This past October, H2 Green Steel — a Swedish company aiming to build one of the world’s first large-scale green steel plants — received groundbreaking commitments from banks setting the paradigm for transition financing in the steel industry. Half of the signatories to the Sustainable STEEL Principles — ING, UniCredit, and Société Générale — together with two other commercial banks signed a mandate letter for €3.3 billion in senior debtfor the development of the company’s hydrogen-powered green steel plant in Northern Sweden. In doing so, these leading banks have for the first time proven the bankability of green steel projects at commercial scale and paved the way for greater volumes of transition financings.

A Recipe for Success

What was it about the H2 Green Steel project that made these commitments possible? Regional factors, such as Sweden’s access to cheap renewable energy, were certainly important for making the business case. However, outside of the geographic context, there are three primary factors that together can offer a blueprint for financing green steel production going forward:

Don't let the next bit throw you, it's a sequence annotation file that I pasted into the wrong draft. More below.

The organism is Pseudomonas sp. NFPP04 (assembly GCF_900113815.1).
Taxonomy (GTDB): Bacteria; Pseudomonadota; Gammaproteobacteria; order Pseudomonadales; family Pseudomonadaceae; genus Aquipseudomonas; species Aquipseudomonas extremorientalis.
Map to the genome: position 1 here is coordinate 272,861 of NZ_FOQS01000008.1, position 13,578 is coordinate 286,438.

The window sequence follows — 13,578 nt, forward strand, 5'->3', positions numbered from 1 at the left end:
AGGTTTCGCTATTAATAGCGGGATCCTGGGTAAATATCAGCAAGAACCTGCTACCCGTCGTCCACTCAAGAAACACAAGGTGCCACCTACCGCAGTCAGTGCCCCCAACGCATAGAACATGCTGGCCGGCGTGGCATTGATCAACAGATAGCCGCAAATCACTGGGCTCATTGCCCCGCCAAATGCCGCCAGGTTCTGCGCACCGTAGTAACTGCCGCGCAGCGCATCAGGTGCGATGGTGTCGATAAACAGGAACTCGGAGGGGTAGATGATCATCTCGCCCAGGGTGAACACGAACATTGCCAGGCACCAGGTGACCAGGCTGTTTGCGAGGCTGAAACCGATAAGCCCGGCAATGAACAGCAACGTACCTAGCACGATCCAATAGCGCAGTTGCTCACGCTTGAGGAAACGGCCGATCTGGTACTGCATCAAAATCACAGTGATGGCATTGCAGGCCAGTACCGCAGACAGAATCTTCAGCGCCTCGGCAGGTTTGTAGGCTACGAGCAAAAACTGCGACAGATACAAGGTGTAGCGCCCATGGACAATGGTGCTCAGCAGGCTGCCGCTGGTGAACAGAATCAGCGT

1. Proven demand: Green steel is currently more expensive to manufacture than carbon-intensive alternatives, and in the absence of an established market or legislation such as carbon pricing, uncertainty remains regarding the premium that green steel will fetch. Overcoming this uncertainty, H2 Green Steel successfully presold over 60 percent of the planned initial yearly production volume to a network of partners and investors, including automakers and manufacturers, such as Mercedes and Scania. These offtakers gain access to a pipeline of low-carbon steel, necessary to decarbonize their value chain, and H2 Green Steel secured guaranteed demand.
  2. Risk absorption from multilateral and public institutions: The European Investment Bank (EIB), several Export Credit Agencies (ECAs), and the Swedish National Debt Office were key to de-risking these first investments. The EIB approved €750 million in senior debt capital, while the ECAs and the Swedish National Debt Office committed about €2.5 billion in credit guarantees. Credit guarantees, such as these, are critical to lowering the transaction risk and allowing commercial lenders to enter financings which might otherwise not be possible due to credit or jurisdictional issues. Future transactions might also be de-risked through credit insurance or concessional lending instruments.